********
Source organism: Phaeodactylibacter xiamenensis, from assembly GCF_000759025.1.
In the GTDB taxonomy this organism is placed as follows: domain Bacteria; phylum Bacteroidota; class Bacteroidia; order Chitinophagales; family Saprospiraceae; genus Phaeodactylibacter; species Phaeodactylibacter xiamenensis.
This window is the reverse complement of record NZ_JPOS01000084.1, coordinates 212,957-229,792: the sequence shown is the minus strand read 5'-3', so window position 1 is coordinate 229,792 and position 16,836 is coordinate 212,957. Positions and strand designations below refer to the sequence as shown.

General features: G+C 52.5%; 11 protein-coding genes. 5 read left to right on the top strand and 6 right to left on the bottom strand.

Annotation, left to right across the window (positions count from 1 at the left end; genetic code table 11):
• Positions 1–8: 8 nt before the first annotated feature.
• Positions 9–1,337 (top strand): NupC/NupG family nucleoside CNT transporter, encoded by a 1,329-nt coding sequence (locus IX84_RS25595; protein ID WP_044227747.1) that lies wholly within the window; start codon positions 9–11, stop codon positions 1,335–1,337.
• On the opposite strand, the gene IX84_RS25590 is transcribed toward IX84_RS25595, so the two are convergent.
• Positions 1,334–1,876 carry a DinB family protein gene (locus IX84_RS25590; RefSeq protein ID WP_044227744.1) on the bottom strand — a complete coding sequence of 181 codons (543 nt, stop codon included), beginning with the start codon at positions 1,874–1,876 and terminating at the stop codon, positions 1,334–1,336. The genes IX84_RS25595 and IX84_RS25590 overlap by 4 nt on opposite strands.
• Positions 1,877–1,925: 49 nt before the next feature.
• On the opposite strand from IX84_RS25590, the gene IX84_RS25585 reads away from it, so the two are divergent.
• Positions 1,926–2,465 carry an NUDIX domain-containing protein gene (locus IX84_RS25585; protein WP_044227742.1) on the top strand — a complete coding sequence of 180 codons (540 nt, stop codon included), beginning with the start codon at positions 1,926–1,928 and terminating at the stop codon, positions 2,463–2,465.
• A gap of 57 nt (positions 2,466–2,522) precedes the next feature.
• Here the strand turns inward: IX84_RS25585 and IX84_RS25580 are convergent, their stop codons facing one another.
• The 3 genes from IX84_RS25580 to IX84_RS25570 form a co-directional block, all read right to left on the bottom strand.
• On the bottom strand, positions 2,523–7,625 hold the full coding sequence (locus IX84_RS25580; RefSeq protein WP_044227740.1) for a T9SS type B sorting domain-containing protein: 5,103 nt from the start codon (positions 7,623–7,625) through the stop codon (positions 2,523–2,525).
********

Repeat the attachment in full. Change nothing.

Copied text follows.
Source organism: Phaeodactylibacter xiamenensis, from assembly GCF_000759025.1.
In the GTDB taxonomy this organism is placed as follows: domain Bacteria; phylum Bacteroidota; class Bacteroidia; order Chitinophagales; family Saprospiraceae; genus Phaeodactylibacter; species Phaeodactylibacter xiamenensis.
This window is the reverse complement of record NZ_JPOS01000084.1, coordinates 212,957-229,792: the sequence shown is the minus strand read 5'-3', so window position 1 is coordinate 229,792 and position 16,836 is coordinate 212,957. Positions and strand designations below refer to the sequence as shown.

General features: G+C 52.5%; 11 protein-coding genes. 5 read left to right on the top strand and 6 right to left on the bottom strand.

Annotation, left to right across the window (positions count from 1 at the left end; genetic code table 11):
• Positions 1–8: 8 nt before the first annotated feature.
• Positions 9–1,337 (top strand): NupC/NupG family nucleoside CNT transporter, encoded by a 1,329-nt coding sequence (locus IX84_RS25595; protein ID WP_044227747.1) that lies wholly within the window; start codon positions 9–11, stop codon positions 1,335–1,337.
• On the opposite strand, the gene IX84_RS25590 is transcribed toward IX84_RS25595, so the two are convergent.
• Positions 1,334–1,876 carry a DinB family protein gene (locus IX84_RS25590; RefSeq protein ID WP_044227744.1) on the bottom strand — a complete coding sequence of 181 codons (543 nt, stop codon included), beginning with the start codon at positions 1,874–1,876 and terminating at the stop codon, positions 1,334–1,336. The genes IX84_RS25595 and IX84_RS25590 overlap by 4 nt on opposite strands.
• Positions 1,877–1,925: 49 nt before the next feature.
• On the opposite strand from IX84_RS25590, the gene IX84_RS25585 reads away from it, so the two are divergent.
• Positions 1,926–2,465 carry an NUDIX domain-containing protein gene (locus IX84_RS25585; protein WP_044227742.1) on the top strand — a complete coding sequence of 180 codons (540 nt, stop codon included), beginning with the start codon at positions 1,926–1,928 and terminating at the stop codon, positions 2,463–2,465.
• A gap of 57 nt (positions 2,466–2,522) precedes the next feature.
• Here the strand turns inward: IX84_RS25585 and IX84_RS25580 are convergent, their stop codons facing one another.
• The 3 genes from IX84_RS25580 to IX84_RS25570 form a co-directional block, all read right to left on the bottom strand.
• On the bottom strand, positions 2,523–7,625 hold the full coding sequence (locus IX84_RS25580; RefSeq protein WP_044227740.1) for a T9SS type B sorting domain-containing protein: 5,103 nt from the start codon (positions 7,623–7,625) through the stop codon (positions 2,523–2,525).